We arrived at LAX just before the noon hour. The cacophony and immensity of the airport easily dwarf those of Sea-Tac which we left a few hours before, the warm and sunny weather in Southern California being a fair exchange for Seattle’s current spate of rainstorms and relative chill. My wife’s sister and her good friend M picked us up to take us to my father-in-law’s house in the San Gabriel Valley, but not before having lunch.
M suggested ramen at one of the restaurants along West LA’s Sawtelle Blvd. An excellent idea, I thought, because this area has become a mecca of sorts for Japanese food in the last five years or so. Unfortunately, we decided to move on after a quick drive through the area didn’t reveal a single parking spot.
Not too far away, in Mar Vista, is Mitsuwa supermarket. Even here, we just barely found a parking spot on a Saturday that is the grocery shopping day for most people. Inside, throngs of shoppers and diners were flooding the food court that exclusively hosts Japanese restaurants, several of them franchises from Japan. A long line had already built up at Santouka, the chain that has ramenya throughout the Southland and elsewhere, and is on the brink of opening one in the Seattle area. A quick stroll through the area also uncovered a sushi shop (Daikichi) and Sanuki Sando Udon. What caught my eye though was a restaurant that specializes in tendon, not to be confused with connective tissue, but the Japanese word for tempura served atop a bowl of rice, a class of food called donburi.
Hannosuke started in the Nihonbashi district of Tokyo where it gained quite a following. Mitsuwa seems to be playing the role of providing space in food courts for Japanese franchises that want to expand into the American market. Such is the case for all the restaurants in the Mar Vista store. Hannosuke (the full name is Tendon Kaneko Hannosuke) currently only operates stateside at this one location. Its popularity in Japan stems from the secret sauce that is poured over the tempura. Among its offerings here are various combinations of tempura served by itself, on top of rice or with zaru soba (cold buckwheat noodles served on a bamboo tray). There is even a seafood curry. I chose the original tendon, single battered and fried pieces of shrimp and white fish, shishito pepper, a square of nori, an egg that released its still runny yolk, just like in ramen. Even if the menu also advertised kakiage (fried shredded vegetable mixture), my order came instead with a green bean. Sides included a bowl of miso soup, pickled ginger and a minuscule serving of what must be secret sauce pumped up with red chile flakes.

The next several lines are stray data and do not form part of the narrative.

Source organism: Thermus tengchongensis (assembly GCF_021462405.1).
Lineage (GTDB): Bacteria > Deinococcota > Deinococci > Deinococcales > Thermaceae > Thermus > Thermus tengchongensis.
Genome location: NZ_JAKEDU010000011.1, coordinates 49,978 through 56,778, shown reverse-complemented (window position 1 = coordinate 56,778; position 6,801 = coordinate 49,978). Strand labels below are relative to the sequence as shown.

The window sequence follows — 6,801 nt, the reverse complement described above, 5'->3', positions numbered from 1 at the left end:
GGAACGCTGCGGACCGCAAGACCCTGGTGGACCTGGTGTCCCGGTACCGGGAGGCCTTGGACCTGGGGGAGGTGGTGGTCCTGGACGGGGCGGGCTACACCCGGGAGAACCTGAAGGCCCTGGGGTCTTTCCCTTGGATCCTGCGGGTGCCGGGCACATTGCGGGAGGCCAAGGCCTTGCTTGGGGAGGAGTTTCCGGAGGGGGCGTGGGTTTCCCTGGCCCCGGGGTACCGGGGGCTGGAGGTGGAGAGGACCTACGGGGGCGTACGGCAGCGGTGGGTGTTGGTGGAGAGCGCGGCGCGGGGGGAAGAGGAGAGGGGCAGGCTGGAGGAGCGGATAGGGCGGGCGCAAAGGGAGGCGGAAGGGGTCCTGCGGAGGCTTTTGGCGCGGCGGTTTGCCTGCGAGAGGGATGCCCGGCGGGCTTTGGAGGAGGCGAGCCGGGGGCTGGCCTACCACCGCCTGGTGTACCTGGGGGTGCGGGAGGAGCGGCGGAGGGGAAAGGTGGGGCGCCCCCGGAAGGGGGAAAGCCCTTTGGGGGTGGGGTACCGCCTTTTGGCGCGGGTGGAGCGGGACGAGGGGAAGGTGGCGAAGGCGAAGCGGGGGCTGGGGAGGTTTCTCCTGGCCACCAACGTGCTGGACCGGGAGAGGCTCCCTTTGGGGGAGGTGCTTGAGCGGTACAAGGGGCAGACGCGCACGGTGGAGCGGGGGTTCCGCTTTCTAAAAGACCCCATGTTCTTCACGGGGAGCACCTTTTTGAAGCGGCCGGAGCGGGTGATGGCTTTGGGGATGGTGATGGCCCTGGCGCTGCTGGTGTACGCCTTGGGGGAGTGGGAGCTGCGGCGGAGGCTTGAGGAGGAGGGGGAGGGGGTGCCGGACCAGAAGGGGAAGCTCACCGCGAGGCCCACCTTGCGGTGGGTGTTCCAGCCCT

The best tempura is almost greaseless and its batter light and lacy, almost feathery, which takes skill to make. As Hannosuke coats its tempura with a sauce, it makes little sense to go to the trouble of performing magic with the batter. In fact, theirs is more compact, but still light and crunchy. The sauce can loosely be called teriyaki, but that wouldn’t go far enough to explain its complexity, no doubt the reason for its being “secret.” I would call it tasty. It was judiciously applied, too, which helped keep the pieces crispy. The ingredients were all fresh, including the fish. Rather than coating it entirely, the nori was half-dipped in batter and fried, which makes for a nice presentation. Enough sauce dribbled from the tempura pieces to flavor the tops of the perfectly cooked rice underneath. Overall, this was a pretty good donburi (☆☆☆).
Mitsuwa Marketplace Food Court
3760 S. Centinela Avenue
Los Angeles, CA 90066